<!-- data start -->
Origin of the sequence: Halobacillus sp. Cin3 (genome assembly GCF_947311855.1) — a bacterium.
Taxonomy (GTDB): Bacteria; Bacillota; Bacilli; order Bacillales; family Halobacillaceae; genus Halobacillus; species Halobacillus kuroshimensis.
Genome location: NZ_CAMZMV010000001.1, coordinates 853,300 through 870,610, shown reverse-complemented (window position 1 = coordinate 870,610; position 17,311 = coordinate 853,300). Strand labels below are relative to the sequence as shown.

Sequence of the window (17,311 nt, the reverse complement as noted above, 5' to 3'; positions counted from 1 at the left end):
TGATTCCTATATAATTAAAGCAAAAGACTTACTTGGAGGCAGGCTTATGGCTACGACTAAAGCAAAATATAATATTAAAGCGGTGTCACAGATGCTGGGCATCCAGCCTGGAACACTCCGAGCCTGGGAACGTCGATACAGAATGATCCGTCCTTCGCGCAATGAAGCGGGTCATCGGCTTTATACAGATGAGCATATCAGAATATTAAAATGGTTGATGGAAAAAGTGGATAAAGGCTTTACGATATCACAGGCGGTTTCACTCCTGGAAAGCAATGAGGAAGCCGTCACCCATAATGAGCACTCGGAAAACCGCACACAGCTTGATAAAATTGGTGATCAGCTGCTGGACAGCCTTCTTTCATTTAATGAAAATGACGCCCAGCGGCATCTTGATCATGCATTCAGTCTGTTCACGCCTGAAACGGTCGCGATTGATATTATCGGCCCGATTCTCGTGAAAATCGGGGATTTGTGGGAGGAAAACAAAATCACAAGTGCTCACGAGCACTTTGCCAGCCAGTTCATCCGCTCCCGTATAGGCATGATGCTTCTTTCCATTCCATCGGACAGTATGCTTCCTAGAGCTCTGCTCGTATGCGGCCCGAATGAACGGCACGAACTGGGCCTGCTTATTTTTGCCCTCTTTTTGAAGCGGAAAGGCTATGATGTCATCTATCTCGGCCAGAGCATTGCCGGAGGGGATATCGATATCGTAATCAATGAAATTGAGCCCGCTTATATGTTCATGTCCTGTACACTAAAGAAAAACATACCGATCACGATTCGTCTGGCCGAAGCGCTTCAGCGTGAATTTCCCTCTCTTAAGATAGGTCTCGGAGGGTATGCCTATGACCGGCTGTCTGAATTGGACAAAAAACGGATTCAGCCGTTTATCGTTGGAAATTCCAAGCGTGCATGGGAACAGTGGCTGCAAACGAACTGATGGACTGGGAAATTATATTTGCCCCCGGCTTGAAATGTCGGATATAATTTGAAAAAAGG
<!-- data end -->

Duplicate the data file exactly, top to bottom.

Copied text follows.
Origin of the sequence: Halobacillus sp. Cin3 (genome assembly GCF_947311855.1) — a bacterium.
Taxonomy (GTDB): Bacteria; Bacillota; Bacilli; order Bacillales; family Halobacillaceae; genus Halobacillus; species Halobacillus kuroshimensis.
Genome location: NZ_CAMZMV010000001.1, coordinates 853,300 through 870,610, shown reverse-complemented (window position 1 = coordinate 870,610; position 17,311 = coordinate 853,300). Strand labels below are relative to the sequence as shown.

Sequence of the window (17,311 nt, the reverse complement as noted above, 5' to 3'; positions counted from 1 at the left end):
TGATTCCTATATAATTAAAGCAAAAGACTTACTTGGAGGCAGGCTTATGGCTACGACTAAAGCAAAATATAATATTAAAGCGGTGTCACAGATGCTGGGCATCCAGCCTGGAACACTCCGAGCCTGGGAACGTCGATACAGAATGATCCGTCCTTCGCGCAATGAAGCGGGTCATCGGCTTTATACAGATGAGCATATCAGAATATTAAAATGGTTGATGGAAAAAGTGGATAAAGGCTTTACGATATCACAGGCGGTTTCACTCCTGGAAAGCAATGAGGAAGCCGTCACCCATAATGAGCACTCGGAAAACCGCACACAGCTTGATAAAATTGGTGATCAGCTGCTGGACAGCCTTCTTTCATTTAATGAAAATGACGCCCAGCGGCATCTTGATCATGCATTCAGTCTGTTCACGCCTGAAACGGTCGCGATTGATATTATCGGCCCGATTCTCGTGAAAATCGGGGATTTGTGGGAGGAAAACAAAATCACAAGTGCTCACGAGCACTTTGCCAGCCAGTTCATCCGCTCCCGTATAGGCATGATGCTTCTTTCCATTCCATCGGACAGTATGCTTCCTAGAGCTCTGCTCGTATGCGGCCCGAATGAACGGCACGAACTGGGCCTGCTTATTTTTGCCCTCTTTTTGAAGCGGAAAGGCTATGATGTCATCTATCTCGGCCAGAGCATTGCCGGAGGGGATATCGATATCGTAATCAATGAAATTGAGCCCGCTTATATGTTCATGTCCTGTACACTAAAGAAAAACATACCGATCACGATTCGTCTGGCCGAAGCGCTTCAGCGTGAATTTCCCTCTCTTAAGATAGGTCTCGGAGGGTATGCCTATGACCGGCTGTCTGAATTGGACAAAAAACGGATTCAGCCGTTTATCGTTGGAAATTCCAAGCGTGCATGGGAACAGTGGCTGCAAACGAACTGATGGACTGGGAAATTATATTTGCCCCCGGCTTGAAATGTCGGATATAATTTGAAAAAAGG